In an earlier post we discussed the so-called “trust fund penalty.” This rule allows the IRS to collect employee payroll tax withholdings directly from any individual who has authority over trust fund taxes but intentionally diverts them from the IRS. The so-called “responsible person,” whether he or she is a business owner or merely an employee, must pay 100% of the diverted employee tax withholdings (so-called “trust fund” withholdings), even if he or she did not personally benefit from the decision.
This situation usually arises when a business is facing a cash crunch. One response is for management to correctly report the amount of trust fund taxes but fail to make an installment payment when due, hoping to catch up before the end of the year. Obviously, this is a bad decision because if the business is unable to catch up on these trust fund withholdings the responsible managers will be left holding the bag.
To minimize this downside, management may be tempted to understate the true amount of trust fund taxes due by diverting some employee compensation to “under the table” cash payments. This approach makes a bad situation far, far worse.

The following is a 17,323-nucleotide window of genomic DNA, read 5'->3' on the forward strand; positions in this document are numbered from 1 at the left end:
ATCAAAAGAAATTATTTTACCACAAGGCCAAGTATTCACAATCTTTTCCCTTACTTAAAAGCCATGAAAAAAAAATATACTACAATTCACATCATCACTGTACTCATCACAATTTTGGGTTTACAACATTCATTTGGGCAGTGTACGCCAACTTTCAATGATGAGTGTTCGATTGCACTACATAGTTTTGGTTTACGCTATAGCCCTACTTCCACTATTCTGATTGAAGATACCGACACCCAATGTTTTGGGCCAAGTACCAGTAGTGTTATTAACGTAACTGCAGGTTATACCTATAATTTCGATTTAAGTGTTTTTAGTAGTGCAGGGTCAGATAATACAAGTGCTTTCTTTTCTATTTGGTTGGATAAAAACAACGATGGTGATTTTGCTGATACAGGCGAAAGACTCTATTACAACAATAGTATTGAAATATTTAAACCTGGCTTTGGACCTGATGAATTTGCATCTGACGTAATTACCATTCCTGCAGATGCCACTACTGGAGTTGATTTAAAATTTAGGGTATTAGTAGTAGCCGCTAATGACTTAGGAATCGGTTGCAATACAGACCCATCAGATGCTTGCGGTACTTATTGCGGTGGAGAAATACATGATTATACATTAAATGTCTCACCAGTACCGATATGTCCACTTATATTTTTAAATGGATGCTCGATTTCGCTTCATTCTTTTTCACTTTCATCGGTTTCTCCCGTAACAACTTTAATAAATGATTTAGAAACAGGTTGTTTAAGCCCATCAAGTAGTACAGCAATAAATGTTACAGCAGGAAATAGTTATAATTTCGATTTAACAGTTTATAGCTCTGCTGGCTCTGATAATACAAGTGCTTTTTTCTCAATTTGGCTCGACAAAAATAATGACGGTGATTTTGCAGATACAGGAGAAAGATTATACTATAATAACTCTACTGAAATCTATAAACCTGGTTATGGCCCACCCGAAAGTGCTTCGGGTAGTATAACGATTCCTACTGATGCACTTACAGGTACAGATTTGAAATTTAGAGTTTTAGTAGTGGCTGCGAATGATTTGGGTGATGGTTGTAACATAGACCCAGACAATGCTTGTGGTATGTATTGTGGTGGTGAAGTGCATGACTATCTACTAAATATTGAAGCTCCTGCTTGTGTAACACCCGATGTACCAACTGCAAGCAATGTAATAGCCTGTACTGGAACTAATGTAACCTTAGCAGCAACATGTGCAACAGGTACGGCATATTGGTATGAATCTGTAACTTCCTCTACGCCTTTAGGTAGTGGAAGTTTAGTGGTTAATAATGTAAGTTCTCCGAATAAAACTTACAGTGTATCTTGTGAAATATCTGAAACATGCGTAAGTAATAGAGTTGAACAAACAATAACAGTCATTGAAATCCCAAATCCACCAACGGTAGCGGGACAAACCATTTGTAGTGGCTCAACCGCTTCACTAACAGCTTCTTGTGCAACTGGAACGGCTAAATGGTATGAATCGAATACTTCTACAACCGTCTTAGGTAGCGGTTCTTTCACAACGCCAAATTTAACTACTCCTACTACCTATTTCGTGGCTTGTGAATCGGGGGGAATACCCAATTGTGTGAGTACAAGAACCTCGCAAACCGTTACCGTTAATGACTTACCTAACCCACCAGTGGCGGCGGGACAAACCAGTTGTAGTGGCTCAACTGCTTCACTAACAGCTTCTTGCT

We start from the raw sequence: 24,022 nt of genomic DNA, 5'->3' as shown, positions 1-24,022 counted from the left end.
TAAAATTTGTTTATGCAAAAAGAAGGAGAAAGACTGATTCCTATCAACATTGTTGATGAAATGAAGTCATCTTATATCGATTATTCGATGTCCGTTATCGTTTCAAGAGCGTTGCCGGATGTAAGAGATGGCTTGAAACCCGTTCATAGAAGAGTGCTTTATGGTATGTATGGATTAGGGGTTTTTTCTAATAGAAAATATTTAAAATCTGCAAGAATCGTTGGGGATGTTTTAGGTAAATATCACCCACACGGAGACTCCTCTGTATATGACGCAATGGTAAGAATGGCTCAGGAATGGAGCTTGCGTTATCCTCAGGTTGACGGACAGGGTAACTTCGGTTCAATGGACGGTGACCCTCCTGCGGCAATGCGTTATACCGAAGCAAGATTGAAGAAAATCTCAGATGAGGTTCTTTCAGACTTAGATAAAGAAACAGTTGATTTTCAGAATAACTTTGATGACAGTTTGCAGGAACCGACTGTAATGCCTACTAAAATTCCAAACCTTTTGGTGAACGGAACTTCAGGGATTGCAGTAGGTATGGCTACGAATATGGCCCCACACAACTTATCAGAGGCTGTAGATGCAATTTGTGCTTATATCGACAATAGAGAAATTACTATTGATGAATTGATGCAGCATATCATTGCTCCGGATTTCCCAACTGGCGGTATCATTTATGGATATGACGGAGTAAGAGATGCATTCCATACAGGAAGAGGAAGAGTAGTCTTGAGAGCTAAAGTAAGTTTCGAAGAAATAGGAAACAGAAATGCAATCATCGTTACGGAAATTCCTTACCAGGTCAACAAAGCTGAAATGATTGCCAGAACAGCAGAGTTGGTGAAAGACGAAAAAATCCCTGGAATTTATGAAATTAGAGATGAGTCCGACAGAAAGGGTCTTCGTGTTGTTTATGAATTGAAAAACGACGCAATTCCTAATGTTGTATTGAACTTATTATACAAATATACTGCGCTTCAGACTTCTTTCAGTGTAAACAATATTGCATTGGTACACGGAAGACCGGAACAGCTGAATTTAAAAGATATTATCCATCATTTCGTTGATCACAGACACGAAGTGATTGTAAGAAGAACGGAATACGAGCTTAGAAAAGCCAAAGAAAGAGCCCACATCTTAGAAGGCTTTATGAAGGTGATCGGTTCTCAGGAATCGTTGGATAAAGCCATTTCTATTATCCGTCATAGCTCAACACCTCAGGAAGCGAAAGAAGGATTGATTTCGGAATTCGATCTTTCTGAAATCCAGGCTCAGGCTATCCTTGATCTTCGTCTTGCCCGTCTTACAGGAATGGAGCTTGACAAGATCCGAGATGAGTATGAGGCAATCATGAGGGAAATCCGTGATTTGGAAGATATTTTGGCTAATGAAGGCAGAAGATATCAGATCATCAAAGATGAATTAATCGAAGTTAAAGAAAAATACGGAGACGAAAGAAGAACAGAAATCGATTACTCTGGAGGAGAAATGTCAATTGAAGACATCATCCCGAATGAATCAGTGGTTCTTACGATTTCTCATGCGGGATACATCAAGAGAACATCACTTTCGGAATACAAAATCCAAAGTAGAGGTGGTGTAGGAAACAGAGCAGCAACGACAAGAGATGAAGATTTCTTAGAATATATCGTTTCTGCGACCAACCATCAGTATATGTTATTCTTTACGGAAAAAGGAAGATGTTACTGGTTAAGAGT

First of all, let’s be clear that knowingly filing false tax returns—such as those which understate employee compensation—is a crime. Don’t do it!
Furthermore, understating the company’s trust fund taxes will not reduce the responsible person’s tax liabilities. He or she will still be responsible for 100% of the actual amount owed.
Finally, in a delicious irony (at least if you are an IRS agent), this approach will ultimately make the company’s financial situation much worse. When tax time comes, the corporation will only be able to deduct employee compensation that was reported as employee compensation. “Under the table” transfers are, by definition, not reportable for tax purposes. This will make the corporation appear much more profitable than it actually was, leading to a vicious downward spiral of mounting tax debt.
No doubt there is a moral to be found somewhere. But that, as they say, is beyond the scope of this discussion.
This is just a basic overview and is not legal advice specific to your situation. If you would like to speak with Jonathan about your situation, please email him at email@example.com or call him at 925-217-3255.